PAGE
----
The stay-at-home edicts are widening the learning gaps that already exist and librarians are finding ways to help. Many educators in my professional learning network are stressing that the internet needs to be a public utility, available to all. Broadband needs to be everywhere and all students need to be equipped with a learning device to take home. Why are some districts more privileged than others?

YALSA has already been working to remove inequities within its own organization.  An Equity, Diversity and Inclusion Statement and EDI Plan guides our work and much of our work already exists in the online environment. But how do these documents apply to your own library during COVID-19? How can libraries strive to eliminate inequities? How can YALSA help you do so? If you have any suggestions, please post in the comments!

Also, if you haven’t already, please consider donating to YALSA’s Give $20 in 2020 campaign. We want to continue to strengthen Friends of YALSA to fund member grants and awards because these help to eliminate inequities between our own members.

Stay safe,

Sarah Hill, Financial Advancement Committee Member

YALSA President 2016-2017

Kelly Czarnecki wins 2021-2022 YALSA presidency

2020-2021 YALSA President-Elect Kelly CzarneckiKelly Czarnecki, Teen Loft Manager at ImaginOn in Charlotte, NC, has been elected as YALSA’s 2020-2021 division president-elect. Czarnecki will begin her three-year term as president-elect in June of 2020, becoming president starting in June of 2021, and remain active on the board for one year as past president in 2022. Voting took place March 9 – April 1.

“It is such an honor to be elected to this position by the members,” said Czarnecki. “I am grateful and look forward to continuing to get their input to move toward YALSA’s future. In these unchartered times during this pandemic, I am hopeful that in working with the board, along with past presidents, we will continue to seek solutions to inevitable shifts we’ll see in library services. In allowing ourselves to listen and engage with teens, we’ll continue to be a viable organization that will meet their needs.”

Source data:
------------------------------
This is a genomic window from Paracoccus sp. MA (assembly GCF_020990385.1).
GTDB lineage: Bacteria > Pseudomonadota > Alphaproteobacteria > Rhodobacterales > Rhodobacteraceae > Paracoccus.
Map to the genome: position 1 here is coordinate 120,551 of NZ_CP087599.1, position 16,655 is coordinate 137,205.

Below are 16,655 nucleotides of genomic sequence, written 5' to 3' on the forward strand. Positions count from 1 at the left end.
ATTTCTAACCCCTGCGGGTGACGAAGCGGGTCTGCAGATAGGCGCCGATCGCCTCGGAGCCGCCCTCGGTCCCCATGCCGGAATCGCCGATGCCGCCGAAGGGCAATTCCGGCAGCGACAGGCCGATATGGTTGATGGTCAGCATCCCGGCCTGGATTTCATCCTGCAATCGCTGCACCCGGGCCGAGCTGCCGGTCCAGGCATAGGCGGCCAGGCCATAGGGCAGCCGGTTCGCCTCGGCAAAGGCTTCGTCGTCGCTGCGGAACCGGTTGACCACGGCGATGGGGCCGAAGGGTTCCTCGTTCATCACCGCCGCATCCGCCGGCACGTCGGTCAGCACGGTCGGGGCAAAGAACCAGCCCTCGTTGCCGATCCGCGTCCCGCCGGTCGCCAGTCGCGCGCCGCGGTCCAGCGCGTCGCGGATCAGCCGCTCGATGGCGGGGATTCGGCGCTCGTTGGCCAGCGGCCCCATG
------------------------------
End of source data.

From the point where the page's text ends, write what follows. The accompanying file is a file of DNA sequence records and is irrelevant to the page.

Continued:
Highlights of Czarnecki’s involvement in YALSA include:

  • Serving as a content expert for the YALSA Programming HQ
  • Serving on the YALSA Programming Guidelines Development Task Force
  • Serving on the YALSA Advisory Board
  • Serving on several YALSA committees including Technology, Gaming, and Outreach to YAs with Special Needs

In addition to the president-elect position, YALSA members have also elected Kate Denier as Fiscal Officer and both Susannah Goldstein and Dawn McMillian as Directors-at-Large. All three positions will serve three-year terms.

Learn more about YALSA elections at www.ala.org/yalsa/workingwithyalsa/election.

2020 YALSA Election: An Interview with President-Elect Candidate Kelly Czarnecki

Get ready to vote in this year’s YALSA election! To help you make informed decisions, we’re sharing interviews with each of the 2020 YALSA Governance candidates. Voting will take place from March 9 through April 1. To help you further prepare for the election, be sure to check out a sample ballot!

The President-Elect serves a three-year term — first as the President-Elect, then as the President during the second year, and finally as the Immediate Past President during the third year. The President-Elect is a member of the Executive Committee alongside the President, Immediate Past President, Division Councilor, Fiscal Officer, Secretary, and Executive Director. The Executive Committee works with its ALA counterpart to build ties between the two organizations and helps with the fiscal oversight of YALSA.  A full description of the President-Elect’s duties and responsibilities can be found here .You can learn more about ALA elections here.

What is your name and current position? Kelly Czarnecki, Teen Loft Manager at ImaginOn

What best qualifies you for being President-Elect?
As an accomplished librarian, I offer a track record of success in developing, implementing, and managing new programs to attract targeted audiences and serve the community. This includes rolling out multiple specialized programs to reach and serve teens for the Charlotte Mecklenburg Library in North Carolina.